Sunday, April 18, 2010

Aphorisms on Intellect

Animals are driven. Man asks: "Why?" This is both man's distinction, as well as the reason for his eventual alienation.

Relentless questioning soon faces an axiom, a belief or a convention. The pioneers are those who do not stop there.

It is a pleasant activity to not be driven by an unexamined belief-system, but beware of going too far, and you may be left with no activity at all.

Socrates said, "An unexamined life is not worth living." Mark Twain said, "The unexamined life may not be worth living, but the life too closely examined may not be lived at all." And I say, "A life too widely examined may not leave anything to live for."

Consider the analogy of a small lake, having a dam on its downhill slope. The flow from north is just enough to maintain its level, given the opening on the dam. Close the dam, and it will overflow. Open the dam more, and the level will deplete.

The lake is one's mind. The flow from upstream is the events and questions. The dam is made up of beliefs and axioms and morals. Events engage our mind, and after coming to a decision, we act. Open the dam too much, and there is no possibility of engagement, the events/questions do not move us since there is no underlying passion or belief or morality. Open the dam too little (too much of constriction in one's acts) and we feel overwhelmed by life's events.

To find the correct closure of the dam for an individual, for him to feel engaged and alive, is not an unworthy task.

Atheists find a reasonably happy man with a certain dam level, and revel in trying to move the boulder of his belief in God. Unless he is given another boulder, the believer stares meaninglessness in the face, and therefore he hates the atheists.

Found this quote here: "God is an expression of our belief that life has meaning." (Chris Hedges). This does not say that God exists. (This is actually Wittgenstein talking, more later)

Voltaire said, "Si Dieu n'existait pas, il faudrait l'inventer." ("If God did not exist, it would be necessary to invent him")

The question is: What is your God? Why are you living? Be very careful to even attempt to answer this question. I am not responsible for the consequences.

It is of course possible to unravel any meaning as a castle of sand, any belief as essentially hollow, it is easy to find any passionate response as an over-reaction, it is obviously intellectually pleasant to break open a vault which other people regard as sacred and mystical, but intellect is a means, and if it tampers with ends, what are you left with?

This is the age of the intellect, and that is the reason for the individual misery and the neurotic mayhem despite all the increase in prosperity. More intellect can solve the piecemeal problems of traffic congestion, urban pollution, energy production, but it cannot, by its very nature, introduce a meaning in people's lives. It is a scythe, not a seed.

Wittengstein was perhaps the only pure intellectual of all philosophers, in that he did not concern himself with the propositional answering of any question, but with the unraveling of it. He pointed out that the traditional answers make sense in a context, and are meaningless outside that context.

He said, "The meaning of life, i.e. the meaning of the world, we can call God. ... To pray is to think about the meaning of life. ... To believe in a God means to understand the question about the meaning of life. To believe in a God means to see that the facts of the world are not the end of the matter. To believe in God means to see that life has a meaning." (Journal entry, 1916)

The modern intellect is Godless, and of course it is left in a void of meaninglessness.

Serving others is merely a way to remain busy if you do not know what a man should live for, if you do not know what you are living for. You may be helping others. But helping others achieve what? You don't have to answer this.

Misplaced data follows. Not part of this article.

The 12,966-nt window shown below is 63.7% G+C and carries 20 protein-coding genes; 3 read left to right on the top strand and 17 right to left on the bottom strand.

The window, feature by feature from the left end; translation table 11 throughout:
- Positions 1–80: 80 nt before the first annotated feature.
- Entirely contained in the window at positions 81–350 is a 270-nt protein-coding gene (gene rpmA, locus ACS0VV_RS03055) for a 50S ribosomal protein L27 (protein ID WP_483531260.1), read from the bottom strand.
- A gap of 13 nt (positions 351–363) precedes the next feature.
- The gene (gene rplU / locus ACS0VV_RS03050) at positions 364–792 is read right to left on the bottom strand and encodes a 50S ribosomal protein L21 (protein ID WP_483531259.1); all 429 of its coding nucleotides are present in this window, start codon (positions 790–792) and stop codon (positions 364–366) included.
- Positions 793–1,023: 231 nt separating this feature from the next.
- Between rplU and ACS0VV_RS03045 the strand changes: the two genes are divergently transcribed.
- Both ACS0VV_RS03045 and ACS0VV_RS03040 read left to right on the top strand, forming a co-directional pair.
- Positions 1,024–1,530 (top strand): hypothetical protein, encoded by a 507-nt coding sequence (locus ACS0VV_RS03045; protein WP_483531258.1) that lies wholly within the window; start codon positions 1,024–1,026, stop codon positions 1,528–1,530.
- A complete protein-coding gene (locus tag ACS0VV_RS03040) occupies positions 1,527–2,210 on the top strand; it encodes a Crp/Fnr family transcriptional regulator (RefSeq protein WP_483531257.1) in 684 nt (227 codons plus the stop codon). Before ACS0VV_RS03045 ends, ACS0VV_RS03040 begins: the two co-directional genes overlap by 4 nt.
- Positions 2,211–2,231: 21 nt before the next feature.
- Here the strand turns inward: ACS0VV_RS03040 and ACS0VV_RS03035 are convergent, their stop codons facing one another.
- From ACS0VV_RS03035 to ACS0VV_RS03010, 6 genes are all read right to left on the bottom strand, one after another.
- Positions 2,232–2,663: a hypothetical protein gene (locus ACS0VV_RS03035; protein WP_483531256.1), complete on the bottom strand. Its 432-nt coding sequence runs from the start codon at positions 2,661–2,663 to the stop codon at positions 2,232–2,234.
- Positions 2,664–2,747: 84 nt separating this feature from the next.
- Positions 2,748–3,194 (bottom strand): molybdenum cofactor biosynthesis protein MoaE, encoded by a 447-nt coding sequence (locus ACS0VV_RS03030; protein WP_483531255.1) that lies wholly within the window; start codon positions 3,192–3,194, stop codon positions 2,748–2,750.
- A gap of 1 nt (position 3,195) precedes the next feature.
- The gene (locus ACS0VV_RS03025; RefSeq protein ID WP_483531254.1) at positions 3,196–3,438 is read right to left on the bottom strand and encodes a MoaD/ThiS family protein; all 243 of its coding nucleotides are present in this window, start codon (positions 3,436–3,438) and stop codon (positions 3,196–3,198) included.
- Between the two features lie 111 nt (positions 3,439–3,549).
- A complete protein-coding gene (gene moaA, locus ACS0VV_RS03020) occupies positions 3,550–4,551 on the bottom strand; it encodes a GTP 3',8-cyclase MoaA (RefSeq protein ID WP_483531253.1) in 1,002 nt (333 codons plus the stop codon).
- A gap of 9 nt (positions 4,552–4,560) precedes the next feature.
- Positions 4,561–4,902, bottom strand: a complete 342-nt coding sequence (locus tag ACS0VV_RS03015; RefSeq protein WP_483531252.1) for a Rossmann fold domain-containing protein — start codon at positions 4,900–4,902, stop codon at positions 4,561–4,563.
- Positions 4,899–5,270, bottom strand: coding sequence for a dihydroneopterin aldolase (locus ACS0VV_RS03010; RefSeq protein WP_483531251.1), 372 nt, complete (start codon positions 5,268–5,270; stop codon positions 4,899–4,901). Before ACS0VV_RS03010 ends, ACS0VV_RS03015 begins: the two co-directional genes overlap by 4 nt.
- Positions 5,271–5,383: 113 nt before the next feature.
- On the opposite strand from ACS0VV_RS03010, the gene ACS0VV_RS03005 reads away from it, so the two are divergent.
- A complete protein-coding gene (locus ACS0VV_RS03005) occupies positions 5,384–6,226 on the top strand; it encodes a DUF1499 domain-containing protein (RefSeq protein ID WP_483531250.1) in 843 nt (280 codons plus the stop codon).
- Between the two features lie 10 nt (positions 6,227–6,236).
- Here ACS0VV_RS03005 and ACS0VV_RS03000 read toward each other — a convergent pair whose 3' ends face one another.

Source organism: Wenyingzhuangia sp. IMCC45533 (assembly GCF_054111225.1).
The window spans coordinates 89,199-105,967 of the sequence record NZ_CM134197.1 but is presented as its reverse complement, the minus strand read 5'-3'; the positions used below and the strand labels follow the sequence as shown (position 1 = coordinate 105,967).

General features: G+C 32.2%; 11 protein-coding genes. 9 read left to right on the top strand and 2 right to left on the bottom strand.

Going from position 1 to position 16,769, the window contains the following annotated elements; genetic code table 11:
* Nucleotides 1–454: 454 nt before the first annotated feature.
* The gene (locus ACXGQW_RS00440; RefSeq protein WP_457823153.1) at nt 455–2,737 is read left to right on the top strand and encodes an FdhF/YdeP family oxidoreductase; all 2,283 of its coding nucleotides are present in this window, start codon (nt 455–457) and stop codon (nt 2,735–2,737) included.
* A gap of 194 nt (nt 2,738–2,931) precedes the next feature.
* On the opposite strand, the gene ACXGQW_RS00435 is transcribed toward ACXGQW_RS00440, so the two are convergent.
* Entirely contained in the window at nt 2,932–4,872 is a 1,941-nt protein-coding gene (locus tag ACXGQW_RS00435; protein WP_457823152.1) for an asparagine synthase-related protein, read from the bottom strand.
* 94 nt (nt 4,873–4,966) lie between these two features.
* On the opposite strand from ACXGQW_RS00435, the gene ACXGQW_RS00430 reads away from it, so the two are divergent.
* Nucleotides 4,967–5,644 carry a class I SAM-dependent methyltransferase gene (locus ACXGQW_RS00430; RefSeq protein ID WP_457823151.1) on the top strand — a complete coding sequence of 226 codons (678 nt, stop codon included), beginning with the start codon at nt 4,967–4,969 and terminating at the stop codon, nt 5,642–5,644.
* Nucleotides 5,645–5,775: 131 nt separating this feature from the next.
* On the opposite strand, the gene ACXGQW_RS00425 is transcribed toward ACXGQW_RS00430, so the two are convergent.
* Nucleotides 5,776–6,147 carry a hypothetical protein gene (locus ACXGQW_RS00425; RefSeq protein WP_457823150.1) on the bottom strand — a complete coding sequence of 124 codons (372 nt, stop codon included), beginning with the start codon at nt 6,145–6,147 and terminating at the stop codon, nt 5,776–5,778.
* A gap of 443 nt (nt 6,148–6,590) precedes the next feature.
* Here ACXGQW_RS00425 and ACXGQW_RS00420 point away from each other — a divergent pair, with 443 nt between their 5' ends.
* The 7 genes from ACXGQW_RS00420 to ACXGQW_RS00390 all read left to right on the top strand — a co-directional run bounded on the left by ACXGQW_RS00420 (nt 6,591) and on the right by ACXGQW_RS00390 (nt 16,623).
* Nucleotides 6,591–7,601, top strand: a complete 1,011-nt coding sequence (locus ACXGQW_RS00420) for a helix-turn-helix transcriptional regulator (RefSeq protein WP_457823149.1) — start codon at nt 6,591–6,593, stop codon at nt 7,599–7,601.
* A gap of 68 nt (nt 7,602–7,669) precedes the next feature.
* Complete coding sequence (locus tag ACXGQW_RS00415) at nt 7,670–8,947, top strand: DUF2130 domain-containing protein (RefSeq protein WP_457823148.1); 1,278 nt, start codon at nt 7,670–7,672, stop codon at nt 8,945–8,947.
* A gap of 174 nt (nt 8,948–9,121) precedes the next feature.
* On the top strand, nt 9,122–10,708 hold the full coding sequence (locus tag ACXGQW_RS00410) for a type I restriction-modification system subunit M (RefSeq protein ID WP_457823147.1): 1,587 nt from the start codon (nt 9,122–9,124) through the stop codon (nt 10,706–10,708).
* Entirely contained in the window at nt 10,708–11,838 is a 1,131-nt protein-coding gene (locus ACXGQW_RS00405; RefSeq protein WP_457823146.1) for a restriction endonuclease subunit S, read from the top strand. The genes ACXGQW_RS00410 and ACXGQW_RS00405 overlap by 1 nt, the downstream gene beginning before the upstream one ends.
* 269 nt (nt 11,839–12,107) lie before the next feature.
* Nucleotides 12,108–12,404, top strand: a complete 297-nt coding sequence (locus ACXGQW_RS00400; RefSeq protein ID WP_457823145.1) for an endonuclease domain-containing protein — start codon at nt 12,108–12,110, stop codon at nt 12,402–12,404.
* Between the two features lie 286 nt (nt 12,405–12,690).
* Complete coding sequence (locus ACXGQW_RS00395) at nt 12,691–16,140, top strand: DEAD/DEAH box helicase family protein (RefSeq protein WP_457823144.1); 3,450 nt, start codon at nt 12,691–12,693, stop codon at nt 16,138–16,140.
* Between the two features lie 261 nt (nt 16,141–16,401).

Is it important to not think in certain situations and just "go with the flow"? Is it possible that some things are better left unexamined? The joy of making love, for example, can be killed quite easily by being aware of and talking objectively about each others' bodies. Making love is not to observe and learn, but to have the intellect go fishing while one floats in an ocean of sensuality.

"Why" about an activity is the incantation to invite tedium.

At the end of all questioning, what is the feeling that one is left with? Is it depression, or wonderment?

Wonderment is the feeling that one gets while looking at the stars, and when one is aware of the unfathomable mystery that an aware pair of eyes is watching the infinite expanse of the universe. It is not wonderment at any visual, that too, but the deepest wonder is at the fact of consciousness. It is to feel like a child of the universe.

Depression is the feeling of having nothing to live for, to have no motivation to do anything. To not see any inherent value in any activity, to lack an anchor. It is to be locked up in a 6x6 cell.

Depression feels "bad", and wonderment feels "good". But that's just the chemicals talking.

Intellect can provide for the body, but it can only take away from the "soul". When people remark that India is a more soulful country, they are right. Others say that India is a hypocritical country. They are right, too. Essentially, India has an underdeveloped intellect. Vast masses in India have still to question their ancient beliefs, and they are not astute enough to observe their own contradictions. Both are failures of intellect.

Intellect needs prosperity and literacy and leisure to develop, but once there, it cannot tolerate leisure. It brings with itself a more abstract kind of suffering which gets accentuated in idleness. That suffering, alienation, emptiness, whatever you call it, can be lulled by entertainment, but the intellect soon pierces through an entertainment and finds it silly. Hence, more and more brazen and even more stimulating distractions, with no place for thought, have to be presented.

Despite all the gadgets, the modern intellect has no leisure. The older generation derides it, but it is a sign of progress, and I'm not being sarcastic. Busyness is not a perversion, it is a need of an alienated mind, and that alienation is due to having no archaic beliefs, of rebelling against conventions. The gadgets are to fill time, not to save it. If the intellect had time to itself, it would explode in horror. People do not want leisure. They only want more control over what distractions they can have.

(to be continued)

16 comments:

Modern Man said...

Harman,